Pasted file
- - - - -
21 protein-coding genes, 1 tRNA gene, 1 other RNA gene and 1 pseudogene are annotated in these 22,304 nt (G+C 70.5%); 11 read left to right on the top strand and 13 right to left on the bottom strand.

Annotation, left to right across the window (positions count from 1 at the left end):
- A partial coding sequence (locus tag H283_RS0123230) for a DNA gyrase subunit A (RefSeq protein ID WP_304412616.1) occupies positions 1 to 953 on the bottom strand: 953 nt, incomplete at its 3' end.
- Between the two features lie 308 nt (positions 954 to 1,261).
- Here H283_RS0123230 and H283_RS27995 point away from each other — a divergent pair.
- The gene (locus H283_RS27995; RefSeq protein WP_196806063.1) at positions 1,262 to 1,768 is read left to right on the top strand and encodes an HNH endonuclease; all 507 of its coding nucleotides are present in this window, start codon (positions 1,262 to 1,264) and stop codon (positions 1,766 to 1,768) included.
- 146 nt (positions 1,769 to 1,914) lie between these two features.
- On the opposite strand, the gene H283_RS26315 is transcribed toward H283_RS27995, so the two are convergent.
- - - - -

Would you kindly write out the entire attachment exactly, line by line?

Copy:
21 protein-coding genes, 1 tRNA gene, 1 other RNA gene and 1 pseudogene are annotated in these 22,304 nt (G+C 70.5%); 11 read left to right on the top strand and 13 right to left on the bottom strand.

Annotation, left to right across the window (positions count from 1 at the left end):
- A partial coding sequence (locus tag H283_RS0123230) for a DNA gyrase subunit A (RefSeq protein ID WP_304412616.1) occupies positions 1 to 953 on the bottom strand: 953 nt, incomplete at its 3' end.
- Between the two features lie 308 nt (positions 954 to 1,261).
- Here H283_RS0123230 and H283_RS27995 point away from each other — a divergent pair.
- The gene (locus H283_RS27995; RefSeq protein WP_196806063.1) at positions 1,262 to 1,768 is read left to right on the top strand and encodes an HNH endonuclease; all 507 of its coding nucleotides are present in this window, start codon (positions 1,262 to 1,264) and stop codon (positions 1,766 to 1,768) included.
- 146 nt (positions 1,769 to 1,914) lie between these two features.
- On the opposite strand, the gene H283_RS26315 is transcribed toward H283_RS27995, so the two are convergent.